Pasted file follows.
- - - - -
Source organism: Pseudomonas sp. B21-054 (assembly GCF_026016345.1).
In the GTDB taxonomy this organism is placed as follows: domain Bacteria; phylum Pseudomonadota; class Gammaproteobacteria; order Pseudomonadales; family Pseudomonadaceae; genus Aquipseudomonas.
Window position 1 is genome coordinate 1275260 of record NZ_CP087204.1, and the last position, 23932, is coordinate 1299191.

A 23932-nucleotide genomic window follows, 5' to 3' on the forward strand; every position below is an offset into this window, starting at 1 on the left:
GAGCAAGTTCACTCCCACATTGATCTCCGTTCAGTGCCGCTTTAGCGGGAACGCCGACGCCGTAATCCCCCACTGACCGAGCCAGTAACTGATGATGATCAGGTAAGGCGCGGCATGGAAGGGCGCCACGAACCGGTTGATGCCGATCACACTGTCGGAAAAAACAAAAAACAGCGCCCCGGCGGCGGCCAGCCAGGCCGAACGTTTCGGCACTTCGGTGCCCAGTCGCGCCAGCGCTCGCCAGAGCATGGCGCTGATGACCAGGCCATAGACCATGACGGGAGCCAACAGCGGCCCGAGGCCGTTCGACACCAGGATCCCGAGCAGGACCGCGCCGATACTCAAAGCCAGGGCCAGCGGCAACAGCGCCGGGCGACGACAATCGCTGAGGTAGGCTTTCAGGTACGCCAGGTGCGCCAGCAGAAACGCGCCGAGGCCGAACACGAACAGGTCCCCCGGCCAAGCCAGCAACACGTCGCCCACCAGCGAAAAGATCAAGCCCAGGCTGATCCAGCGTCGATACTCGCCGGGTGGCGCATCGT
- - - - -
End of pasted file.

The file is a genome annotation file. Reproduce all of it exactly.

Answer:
Source organism: Pseudomonas sp. B21-054 (assembly GCF_026016345.1).
In the GTDB taxonomy this organism is placed as follows: domain Bacteria; phylum Pseudomonadota; class Gammaproteobacteria; order Pseudomonadales; family Pseudomonadaceae; genus Aquipseudomonas.
Window position 1 is genome coordinate 1275260 of record NZ_CP087204.1, and the last position, 23932, is coordinate 1299191.

A 23932-nucleotide genomic window follows, 5' to 3' on the forward strand; every position below is an offset into this window, starting at 1 on the left:
GAGCAAGTTCACTCCCACATTGATCTCCGTTCAGTGCCGCTTTAGCGGGAACGCCGACGCCGTAATCCCCCACTGACCGAGCCAGTAACTGATGATGATCAGGTAAGGCGCGGCATGGAAGGGCGCCACGAACCGGTTGATGCCGATCACACTGTCGGAAAAAACAAAAAACAGCGCCCCGGCGGCGGCCAGCCAGGCCGAACGTTTCGGCACTTCGGTGCCCAGTCGCGCCAGCGCTCGCCAGAGCATGGCGCTGATGACCAGGCCATAGACCATGACGGGAGCCAACAGCGGCCCGAGGCCGTTCGACACCAGGATCCCGAGCAGGACCGCGCCGATACTCAAAGCCAGGGCCAGCGGCAACAGCGCCGGGCGACGACAATCGCTGAGGTAGGCTTTCAGGTACGCCAGGTGCGCCAGCAGAAACGCGCCGAGGCCGAACACGAACAGGTCCCCCGGCCAAGCCAGCAACACGTCGCCCACCAGCGAAAAGATCAAGCCCAGGCTGATCCAGCGTCGATACTCGCCGGGTGGCGCATCGT